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Then and now: where did these prewar cars go?


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This photo was taken on the Mayfield used car lot in Los Angeles in the late 40's or early 50's.  They specialzed in older cars and rented out cars to movie studios as well.   Numerous magazine articles have been written about this lot over the years with other pictures.       

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On 12/16/2018 at 4:16 PM, 60FlatTop said:

In the early 1970's Clarence Sharp was a good friend who owned the Selden roadster that eventually went to Pebble Beach.

Here is a picture of Clarence, standing, and his sidekick, Skyrocket, seated.

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Harrah got his Selden roadster from Williamson, NY and there was one in Arlington, VT ages ago.  By any chance was Clarence's Selden the VT car? 

 

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Clarence's car was always a Rochester, NY car. Here's an older article:

https://autoweek.com/article/car-news/1911-selden-model-40-r-varsity-roadster-turning-heads

 

Clarence had a Rochester paper from 1958 with a human interest story about the car and its history that he liked to show. I was in my early 20's and just got a new girlfriend, my Wife now, and we stopped by his place on Atlantic Avenue where he would be out puttering about with the Selden and the Brush. He gave my Wife a pair of oriental planters figurines that sit on our kitchen window sill today. He liked her but she wasn't quite as wild as the previous girlfriend. Anyway he had a lot of stories about his cars and Rochester. He ran one of those back lot car lots on clunker row for a long time. I met him through car dealing with my Grandfather. He always had a row of partly paid for cars in the back. I liked that place.

 

I can walk to George Selden's house in Clarkson, NY in about 20 minutes from my place. The old swindler even got a historic marker in front of the place. Selden was a patent attorney who saw the inevitability of the automobile and applied for patent in the early 1880's. As the technology and feasibility progressed he amended his patent to keep it current and open. Then sealed the deal, gaining rights as the industry blossomed. He had quite a battle with Ford and if anyone sat him down for a discussion about building a car he would have been SOL.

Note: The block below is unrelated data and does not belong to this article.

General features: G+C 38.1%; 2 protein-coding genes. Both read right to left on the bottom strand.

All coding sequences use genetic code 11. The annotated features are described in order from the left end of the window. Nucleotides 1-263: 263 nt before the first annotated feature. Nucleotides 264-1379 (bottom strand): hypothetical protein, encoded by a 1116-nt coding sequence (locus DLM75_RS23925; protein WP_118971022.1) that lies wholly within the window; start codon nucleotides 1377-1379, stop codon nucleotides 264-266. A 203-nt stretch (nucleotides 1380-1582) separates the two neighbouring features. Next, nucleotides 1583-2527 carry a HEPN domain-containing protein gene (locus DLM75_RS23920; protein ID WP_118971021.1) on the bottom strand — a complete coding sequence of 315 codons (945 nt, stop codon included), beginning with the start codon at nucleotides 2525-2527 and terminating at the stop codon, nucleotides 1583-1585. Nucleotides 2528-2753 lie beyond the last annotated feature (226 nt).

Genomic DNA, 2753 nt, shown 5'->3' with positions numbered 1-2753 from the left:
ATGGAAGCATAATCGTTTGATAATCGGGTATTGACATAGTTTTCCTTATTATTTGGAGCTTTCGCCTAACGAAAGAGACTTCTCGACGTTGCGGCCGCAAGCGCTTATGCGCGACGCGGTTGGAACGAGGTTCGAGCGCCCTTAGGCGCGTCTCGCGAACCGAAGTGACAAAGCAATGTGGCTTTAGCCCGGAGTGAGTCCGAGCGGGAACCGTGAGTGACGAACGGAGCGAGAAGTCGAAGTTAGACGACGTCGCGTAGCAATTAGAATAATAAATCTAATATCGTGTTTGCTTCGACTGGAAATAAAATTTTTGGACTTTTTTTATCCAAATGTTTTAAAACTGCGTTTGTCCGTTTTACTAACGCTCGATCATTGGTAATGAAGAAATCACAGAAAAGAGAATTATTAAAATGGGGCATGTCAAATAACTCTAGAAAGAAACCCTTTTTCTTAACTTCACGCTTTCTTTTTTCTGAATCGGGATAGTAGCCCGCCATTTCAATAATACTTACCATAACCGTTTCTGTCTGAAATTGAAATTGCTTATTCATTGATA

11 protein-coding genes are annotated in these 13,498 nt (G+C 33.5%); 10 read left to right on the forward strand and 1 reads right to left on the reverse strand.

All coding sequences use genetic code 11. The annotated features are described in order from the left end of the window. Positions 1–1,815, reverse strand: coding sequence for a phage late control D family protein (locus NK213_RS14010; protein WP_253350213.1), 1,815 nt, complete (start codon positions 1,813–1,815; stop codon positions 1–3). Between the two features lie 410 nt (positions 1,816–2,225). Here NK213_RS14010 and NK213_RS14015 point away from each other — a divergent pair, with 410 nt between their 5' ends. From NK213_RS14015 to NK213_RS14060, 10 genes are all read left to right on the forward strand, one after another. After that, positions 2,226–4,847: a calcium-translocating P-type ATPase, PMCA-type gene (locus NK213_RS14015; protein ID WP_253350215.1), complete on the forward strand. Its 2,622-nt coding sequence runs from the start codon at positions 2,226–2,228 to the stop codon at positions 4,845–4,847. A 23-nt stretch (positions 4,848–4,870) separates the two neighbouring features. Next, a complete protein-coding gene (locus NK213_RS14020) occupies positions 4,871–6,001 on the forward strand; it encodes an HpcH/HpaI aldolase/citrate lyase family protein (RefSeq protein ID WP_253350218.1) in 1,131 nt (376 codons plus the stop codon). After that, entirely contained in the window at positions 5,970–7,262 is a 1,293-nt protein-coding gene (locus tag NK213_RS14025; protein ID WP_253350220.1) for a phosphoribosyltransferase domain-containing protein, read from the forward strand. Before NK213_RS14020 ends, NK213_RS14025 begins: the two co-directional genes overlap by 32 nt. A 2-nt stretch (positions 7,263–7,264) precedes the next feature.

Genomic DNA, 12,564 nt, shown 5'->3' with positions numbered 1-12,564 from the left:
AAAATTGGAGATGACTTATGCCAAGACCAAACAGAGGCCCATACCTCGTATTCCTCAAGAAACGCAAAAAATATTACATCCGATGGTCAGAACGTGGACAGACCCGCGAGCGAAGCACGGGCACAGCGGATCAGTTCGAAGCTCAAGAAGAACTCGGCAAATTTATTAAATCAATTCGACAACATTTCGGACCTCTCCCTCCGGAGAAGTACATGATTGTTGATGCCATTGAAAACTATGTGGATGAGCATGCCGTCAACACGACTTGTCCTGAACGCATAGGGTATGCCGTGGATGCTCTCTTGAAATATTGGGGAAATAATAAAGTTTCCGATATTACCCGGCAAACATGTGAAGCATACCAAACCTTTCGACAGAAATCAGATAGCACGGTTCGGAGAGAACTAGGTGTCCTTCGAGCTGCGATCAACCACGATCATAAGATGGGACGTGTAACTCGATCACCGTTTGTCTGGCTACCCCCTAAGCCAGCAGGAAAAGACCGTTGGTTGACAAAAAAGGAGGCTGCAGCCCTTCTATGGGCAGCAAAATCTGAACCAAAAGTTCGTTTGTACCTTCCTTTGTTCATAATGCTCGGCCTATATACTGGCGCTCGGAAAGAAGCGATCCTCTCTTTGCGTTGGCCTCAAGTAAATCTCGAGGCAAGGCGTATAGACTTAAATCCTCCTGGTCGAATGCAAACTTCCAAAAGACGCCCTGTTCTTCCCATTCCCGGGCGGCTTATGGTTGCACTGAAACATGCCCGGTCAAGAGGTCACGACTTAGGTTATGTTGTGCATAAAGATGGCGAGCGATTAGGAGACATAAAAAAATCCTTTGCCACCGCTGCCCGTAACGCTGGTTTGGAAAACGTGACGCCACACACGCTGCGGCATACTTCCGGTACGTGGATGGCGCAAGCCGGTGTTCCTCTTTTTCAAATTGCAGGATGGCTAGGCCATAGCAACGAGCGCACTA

Shortly after the Montreal Protocol in 1988 I was granted two patents on refrigeration recovery and recycling  apparatus so I have a pretty good insight on how Selden did his dance with the patent office.

 

The car is still around and Bob Mahoney used to show up on the Forum. I always try to catch a glimpse of an old car around his house when I drive down that way.

 

Here's the car now.

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There are 2 Otto roadsters - there are nice articles on them in the May-June 1959 issue of Antique Automobile.  One was owned by Joseph Kurtz in PA, and had been bought new by his brother.  It's still in PA, participating these days in HCCA tours.  The other was restored & owned by Bill Kurtz of Pittsford, NY, who had bought it from its second owner, a Mr. Cole.  I don't know where this car is now, but I'm sure the owner of the other Otto does.

1959-June_AntiqueAutomobile_Otto_Kurtz.jpg

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On 12/20/2018 at 3:28 PM, Paul Dobbin said:

We all know of really old cars stored, but not for sale.  Remember that someday somebody else

will buy it because they asked at the right time. 

At one time in the 1990's I tried to buy a 1912 Regal from a retired Judge.  No Sale.

Last I heard his son kept it an many other cars until he got old & sick, then they were sold.

 

Paul. I was always under the impression that the only known correct and authentic Regal Speedster was the 1911 that we owned. I'm aware of a few that were built up from existing chassis. Also, it did not have a big engine. The Regal underslung used Regal's small 20hp engine. Here's the one we had, which has since been sold and has gone overseas.

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28 minutes ago, 1937hd45 said:

GREAT car West! That makes Two Regal Underslungs in Europe now. The unrestored one that lived here in Connecticut was at Pebble Beach this year. My Grandfather was a chauffeur and drove one @ 1912, I've got some great photos of him in it.

 

Bob 

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I guess you are aware there is at least one in New Zealand. It was restored in the 1950s/'60s and since its owner died quite a few years ago I don't know where it is. It was blue, if you run across a photo of it.